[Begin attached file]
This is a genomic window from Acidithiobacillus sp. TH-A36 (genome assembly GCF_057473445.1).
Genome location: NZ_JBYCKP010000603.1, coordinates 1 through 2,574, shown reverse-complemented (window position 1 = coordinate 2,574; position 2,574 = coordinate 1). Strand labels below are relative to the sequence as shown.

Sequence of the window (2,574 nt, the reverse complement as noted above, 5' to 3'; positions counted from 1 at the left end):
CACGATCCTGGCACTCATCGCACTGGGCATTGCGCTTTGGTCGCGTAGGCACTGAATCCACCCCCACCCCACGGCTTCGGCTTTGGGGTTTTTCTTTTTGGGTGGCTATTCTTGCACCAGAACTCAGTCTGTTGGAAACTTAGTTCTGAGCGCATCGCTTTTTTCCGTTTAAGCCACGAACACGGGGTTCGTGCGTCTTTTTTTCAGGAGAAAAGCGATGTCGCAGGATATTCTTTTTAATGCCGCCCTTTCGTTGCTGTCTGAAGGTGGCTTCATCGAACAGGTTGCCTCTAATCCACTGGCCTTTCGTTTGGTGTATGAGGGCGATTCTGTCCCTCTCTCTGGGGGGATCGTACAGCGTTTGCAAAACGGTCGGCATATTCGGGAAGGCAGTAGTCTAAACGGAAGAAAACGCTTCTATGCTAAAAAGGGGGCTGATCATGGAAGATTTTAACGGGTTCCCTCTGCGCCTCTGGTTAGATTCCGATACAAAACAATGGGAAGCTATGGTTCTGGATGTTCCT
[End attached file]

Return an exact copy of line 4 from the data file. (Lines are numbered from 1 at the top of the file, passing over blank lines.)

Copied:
CACGATCCTGGCACTCATCGCACTGGGCATTGCGCTTTGGTCGCGTAGGCACTGAATCCACCCCCACCCCACGGCTTCGGCTTTGGGGTTTTTCTTTTTGGGTGGCTATTCTTGCACCAGAACTCAGTCTGTTGGAAACTTAGTTCTGAGCGCATCGCTTTTTTCCGTTTAAGCCACGAACACGGGGTTCGTGCGTCTTTTTTTCAGGAGAAAAGCGATGTCGCAGGATATTCTTTTTAATGCCGCCCTTTCGTTGCTGTCTGAAGGTGGCTTCATCGAACAGGTTGCCTCTAATCCACTGGCCTTTCGTTTGGTGTATGAGGGCGATTCTGTCCCTCTCTCTGGGGGGATCGTACAGCGTTTGCAAAACGGTCGGCATATTCGGGAAGGCAGTAGTCTAAACGGAAGAAAACGCTTCTATGCTAAAAAGGGGGCTGATCATGGAAGATTTTAACGGGTTCCCTCTGCGCCTCTGGTTAGATTCCGATACAAAACAATGGGAAGCTATGGTTCTGGATGTTCCT